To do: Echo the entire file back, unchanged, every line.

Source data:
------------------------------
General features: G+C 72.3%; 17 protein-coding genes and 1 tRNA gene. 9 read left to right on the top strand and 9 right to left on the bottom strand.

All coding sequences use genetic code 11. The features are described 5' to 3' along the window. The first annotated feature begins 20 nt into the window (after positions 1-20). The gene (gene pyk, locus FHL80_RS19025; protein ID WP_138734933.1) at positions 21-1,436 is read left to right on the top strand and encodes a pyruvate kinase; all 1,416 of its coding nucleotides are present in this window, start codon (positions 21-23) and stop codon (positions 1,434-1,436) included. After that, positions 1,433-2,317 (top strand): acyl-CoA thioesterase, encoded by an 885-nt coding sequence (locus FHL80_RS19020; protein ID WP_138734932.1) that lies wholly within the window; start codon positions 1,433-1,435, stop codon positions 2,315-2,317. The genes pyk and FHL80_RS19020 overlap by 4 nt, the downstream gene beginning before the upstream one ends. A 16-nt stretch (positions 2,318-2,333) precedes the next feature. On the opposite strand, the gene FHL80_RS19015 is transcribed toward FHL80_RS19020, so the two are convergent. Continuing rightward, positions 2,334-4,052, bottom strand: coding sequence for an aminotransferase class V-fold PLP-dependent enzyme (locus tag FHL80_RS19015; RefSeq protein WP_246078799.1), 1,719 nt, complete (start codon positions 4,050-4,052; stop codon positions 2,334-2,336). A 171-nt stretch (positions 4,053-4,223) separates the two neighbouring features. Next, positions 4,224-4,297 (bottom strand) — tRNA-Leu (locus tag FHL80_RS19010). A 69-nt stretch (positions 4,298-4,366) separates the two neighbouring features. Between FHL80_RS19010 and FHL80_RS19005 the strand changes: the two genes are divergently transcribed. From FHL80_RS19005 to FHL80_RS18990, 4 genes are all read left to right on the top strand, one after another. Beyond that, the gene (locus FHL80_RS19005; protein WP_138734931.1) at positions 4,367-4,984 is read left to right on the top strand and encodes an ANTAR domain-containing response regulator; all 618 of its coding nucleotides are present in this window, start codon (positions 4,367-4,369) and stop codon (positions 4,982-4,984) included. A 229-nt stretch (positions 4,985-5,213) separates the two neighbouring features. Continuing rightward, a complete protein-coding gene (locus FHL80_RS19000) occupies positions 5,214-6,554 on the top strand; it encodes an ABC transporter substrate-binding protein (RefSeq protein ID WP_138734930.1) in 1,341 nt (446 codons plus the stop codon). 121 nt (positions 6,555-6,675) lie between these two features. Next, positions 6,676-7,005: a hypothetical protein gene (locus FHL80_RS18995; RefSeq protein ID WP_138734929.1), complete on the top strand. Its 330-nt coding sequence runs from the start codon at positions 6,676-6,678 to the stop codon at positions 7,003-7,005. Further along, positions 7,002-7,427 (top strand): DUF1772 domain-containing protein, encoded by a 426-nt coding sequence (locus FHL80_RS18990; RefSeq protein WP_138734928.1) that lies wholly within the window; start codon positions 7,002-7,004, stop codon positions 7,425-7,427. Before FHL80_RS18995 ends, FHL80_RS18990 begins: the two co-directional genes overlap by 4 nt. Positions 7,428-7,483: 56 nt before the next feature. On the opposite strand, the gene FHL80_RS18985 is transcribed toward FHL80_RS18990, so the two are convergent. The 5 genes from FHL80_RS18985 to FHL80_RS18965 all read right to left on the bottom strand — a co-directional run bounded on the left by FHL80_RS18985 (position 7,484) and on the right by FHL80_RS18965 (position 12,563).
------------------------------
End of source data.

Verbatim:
General features: G+C 72.3%; 17 protein-coding genes and 1 tRNA gene. 9 read left to right on the top strand and 9 right to left on the bottom strand.

All coding sequences use genetic code 11. The features are described 5' to 3' along the window. The first annotated feature begins 20 nt into the window (after positions 1-20). The gene (gene pyk, locus FHL80_RS19025; protein ID WP_138734933.1) at positions 21-1,436 is read left to right on the top strand and encodes a pyruvate kinase; all 1,416 of its coding nucleotides are present in this window, start codon (positions 21-23) and stop codon (positions 1,434-1,436) included. After that, positions 1,433-2,317 (top strand): acyl-CoA thioesterase, encoded by an 885-nt coding sequence (locus FHL80_RS19020; protein ID WP_138734932.1) that lies wholly within the window; start codon positions 1,433-1,435, stop codon positions 2,315-2,317. The genes pyk and FHL80_RS19020 overlap by 4 nt, the downstream gene beginning before the upstream one ends. A 16-nt stretch (positions 2,318-2,333) precedes the next feature. On the opposite strand, the gene FHL80_RS19015 is transcribed toward FHL80_RS19020, so the two are convergent. Continuing rightward, positions 2,334-4,052, bottom strand: coding sequence for an aminotransferase class V-fold PLP-dependent enzyme (locus tag FHL80_RS19015; RefSeq protein WP_246078799.1), 1,719 nt, complete (start codon positions 4,050-4,052; stop codon positions 2,334-2,336). A 171-nt stretch (positions 4,053-4,223) separates the two neighbouring features. Next, positions 4,224-4,297 (bottom strand) — tRNA-Leu (locus tag FHL80_RS19010). A 69-nt stretch (positions 4,298-4,366) separates the two neighbouring features. Between FHL80_RS19010 and FHL80_RS19005 the strand changes: the two genes are divergently transcribed. From FHL80_RS19005 to FHL80_RS18990, 4 genes are all read left to right on the top strand, one after another. Beyond that, the gene (locus FHL80_RS19005; protein WP_138734931.1) at positions 4,367-4,984 is read left to right on the top strand and encodes an ANTAR domain-containing response regulator; all 618 of its coding nucleotides are present in this window, start codon (positions 4,367-4,369) and stop codon (positions 4,982-4,984) included. A 229-nt stretch (positions 4,985-5,213) separates the two neighbouring features. Continuing rightward, a complete protein-coding gene (locus FHL80_RS19000) occupies positions 5,214-6,554 on the top strand; it encodes an ABC transporter substrate-binding protein (RefSeq protein ID WP_138734930.1) in 1,341 nt (446 codons plus the stop codon). 121 nt (positions 6,555-6,675) lie between these two features. Next, positions 6,676-7,005: a hypothetical protein gene (locus FHL80_RS18995; RefSeq protein ID WP_138734929.1), complete on the top strand. Its 330-nt coding sequence runs from the start codon at positions 6,676-6,678 to the stop codon at positions 7,003-7,005. Further along, positions 7,002-7,427 (top strand): DUF1772 domain-containing protein, encoded by a 426-nt coding sequence (locus FHL80_RS18990; RefSeq protein WP_138734928.1) that lies wholly within the window; start codon positions 7,002-7,004, stop codon positions 7,425-7,427. Before FHL80_RS18995 ends, FHL80_RS18990 begins: the two co-directional genes overlap by 4 nt. Positions 7,428-7,483: 56 nt before the next feature. On the opposite strand, the gene FHL80_RS18985 is transcribed toward FHL80_RS18990, so the two are convergent. The 5 genes from FHL80_RS18985 to FHL80_RS18965 all read right to left on the bottom strand — a co-directional run bounded on the left by FHL80_RS18985 (position 7,484) and on the right by FHL80_RS18965 (position 12,563).